A team from the UK’s Nottingham Trent University and Loughborough University has revealed the physical mechanism behind the geometric patterns formed by cyanobacteria, one of the oldest and most abundant forms of life on Earth, and which has played a pivotal role in the evolution of our planet.
The team says the findings pave the way to inspiring future investigation of how different types of bacteria self-organize to form structures.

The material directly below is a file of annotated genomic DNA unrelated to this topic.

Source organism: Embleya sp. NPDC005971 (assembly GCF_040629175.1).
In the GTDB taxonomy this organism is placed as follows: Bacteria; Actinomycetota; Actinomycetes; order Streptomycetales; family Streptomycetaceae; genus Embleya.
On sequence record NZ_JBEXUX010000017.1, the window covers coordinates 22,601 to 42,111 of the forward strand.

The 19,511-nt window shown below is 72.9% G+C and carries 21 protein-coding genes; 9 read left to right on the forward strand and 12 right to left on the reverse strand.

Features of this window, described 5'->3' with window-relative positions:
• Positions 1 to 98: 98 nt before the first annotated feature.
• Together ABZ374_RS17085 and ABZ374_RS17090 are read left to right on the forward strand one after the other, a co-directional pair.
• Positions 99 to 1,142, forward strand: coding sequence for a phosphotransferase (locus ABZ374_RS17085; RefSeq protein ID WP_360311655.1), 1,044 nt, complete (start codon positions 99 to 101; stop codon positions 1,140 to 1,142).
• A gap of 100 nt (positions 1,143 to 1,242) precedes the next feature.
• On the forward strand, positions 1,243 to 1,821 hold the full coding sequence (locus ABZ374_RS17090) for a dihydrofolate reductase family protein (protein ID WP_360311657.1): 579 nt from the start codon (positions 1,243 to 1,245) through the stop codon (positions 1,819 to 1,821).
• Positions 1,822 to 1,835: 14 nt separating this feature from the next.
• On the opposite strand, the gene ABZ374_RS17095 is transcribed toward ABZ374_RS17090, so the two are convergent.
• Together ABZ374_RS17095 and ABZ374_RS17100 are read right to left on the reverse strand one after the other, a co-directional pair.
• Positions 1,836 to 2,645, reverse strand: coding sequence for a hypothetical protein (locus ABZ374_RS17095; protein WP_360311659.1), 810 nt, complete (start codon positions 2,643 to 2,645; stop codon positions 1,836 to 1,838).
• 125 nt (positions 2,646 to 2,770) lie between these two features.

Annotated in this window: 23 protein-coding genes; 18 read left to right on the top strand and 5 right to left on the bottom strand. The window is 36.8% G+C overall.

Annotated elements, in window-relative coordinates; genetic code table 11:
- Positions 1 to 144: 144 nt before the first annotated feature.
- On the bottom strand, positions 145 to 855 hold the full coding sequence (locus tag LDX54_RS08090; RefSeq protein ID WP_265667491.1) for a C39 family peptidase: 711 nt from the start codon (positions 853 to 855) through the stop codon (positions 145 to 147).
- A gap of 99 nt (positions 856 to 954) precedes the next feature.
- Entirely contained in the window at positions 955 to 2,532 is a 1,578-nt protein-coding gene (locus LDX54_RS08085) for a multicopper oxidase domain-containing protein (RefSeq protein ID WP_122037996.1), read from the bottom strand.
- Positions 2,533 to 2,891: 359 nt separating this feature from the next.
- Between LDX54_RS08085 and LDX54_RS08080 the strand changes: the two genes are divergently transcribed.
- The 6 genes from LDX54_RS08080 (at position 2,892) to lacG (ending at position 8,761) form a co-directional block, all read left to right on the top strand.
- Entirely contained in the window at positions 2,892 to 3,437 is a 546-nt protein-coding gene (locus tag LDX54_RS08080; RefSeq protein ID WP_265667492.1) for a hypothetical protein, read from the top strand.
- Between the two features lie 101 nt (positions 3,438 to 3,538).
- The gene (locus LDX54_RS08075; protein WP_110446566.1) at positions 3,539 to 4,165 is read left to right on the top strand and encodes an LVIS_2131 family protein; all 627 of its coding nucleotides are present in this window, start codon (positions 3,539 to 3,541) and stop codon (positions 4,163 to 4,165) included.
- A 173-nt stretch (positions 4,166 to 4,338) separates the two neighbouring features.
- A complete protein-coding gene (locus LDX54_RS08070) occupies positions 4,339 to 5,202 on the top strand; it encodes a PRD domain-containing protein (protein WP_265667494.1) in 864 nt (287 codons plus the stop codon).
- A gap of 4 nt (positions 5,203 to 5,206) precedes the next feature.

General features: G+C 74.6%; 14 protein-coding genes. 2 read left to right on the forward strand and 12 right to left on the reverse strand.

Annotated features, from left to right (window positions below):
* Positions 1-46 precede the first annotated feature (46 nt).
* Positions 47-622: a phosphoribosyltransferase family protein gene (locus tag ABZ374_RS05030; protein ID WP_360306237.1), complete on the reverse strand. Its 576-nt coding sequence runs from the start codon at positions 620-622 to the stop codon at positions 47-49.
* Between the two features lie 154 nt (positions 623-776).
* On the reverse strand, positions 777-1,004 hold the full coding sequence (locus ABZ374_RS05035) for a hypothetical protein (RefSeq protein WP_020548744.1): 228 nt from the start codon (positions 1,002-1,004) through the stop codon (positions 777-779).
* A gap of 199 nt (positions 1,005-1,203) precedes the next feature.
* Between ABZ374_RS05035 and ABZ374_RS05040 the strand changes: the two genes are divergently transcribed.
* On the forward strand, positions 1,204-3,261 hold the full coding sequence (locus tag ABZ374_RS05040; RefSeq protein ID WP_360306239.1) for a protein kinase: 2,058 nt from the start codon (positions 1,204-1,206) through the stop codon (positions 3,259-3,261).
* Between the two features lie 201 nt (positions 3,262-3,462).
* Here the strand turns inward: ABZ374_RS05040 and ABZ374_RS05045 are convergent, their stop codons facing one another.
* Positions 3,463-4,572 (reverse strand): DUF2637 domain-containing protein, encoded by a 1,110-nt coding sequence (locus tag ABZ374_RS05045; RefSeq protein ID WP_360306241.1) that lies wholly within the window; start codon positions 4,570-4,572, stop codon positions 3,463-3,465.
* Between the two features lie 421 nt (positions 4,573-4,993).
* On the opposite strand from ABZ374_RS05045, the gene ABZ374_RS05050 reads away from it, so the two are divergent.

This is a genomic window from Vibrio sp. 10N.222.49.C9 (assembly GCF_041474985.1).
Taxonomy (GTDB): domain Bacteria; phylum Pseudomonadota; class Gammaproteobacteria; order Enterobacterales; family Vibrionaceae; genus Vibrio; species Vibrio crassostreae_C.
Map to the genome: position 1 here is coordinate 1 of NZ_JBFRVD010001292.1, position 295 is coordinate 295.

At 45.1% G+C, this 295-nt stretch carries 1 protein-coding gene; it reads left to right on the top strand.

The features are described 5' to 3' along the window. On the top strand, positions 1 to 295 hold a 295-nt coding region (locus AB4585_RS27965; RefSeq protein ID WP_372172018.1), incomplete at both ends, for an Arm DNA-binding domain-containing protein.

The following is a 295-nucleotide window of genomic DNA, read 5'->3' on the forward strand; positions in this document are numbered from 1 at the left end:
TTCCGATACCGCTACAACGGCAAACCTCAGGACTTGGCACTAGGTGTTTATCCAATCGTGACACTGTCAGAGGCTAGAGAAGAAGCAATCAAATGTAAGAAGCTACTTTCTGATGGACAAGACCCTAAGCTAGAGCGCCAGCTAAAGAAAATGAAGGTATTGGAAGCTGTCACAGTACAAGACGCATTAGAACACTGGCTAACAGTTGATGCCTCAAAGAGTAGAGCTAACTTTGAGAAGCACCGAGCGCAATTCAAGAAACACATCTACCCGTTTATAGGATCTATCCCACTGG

This could improve our understanding of how bacterial biofilms — collections of bacteria that have attached to a surface and each other — are formed. This knowledge is critical given their central role in various processes, such as human infections, environmental degradation, and bioengineering.
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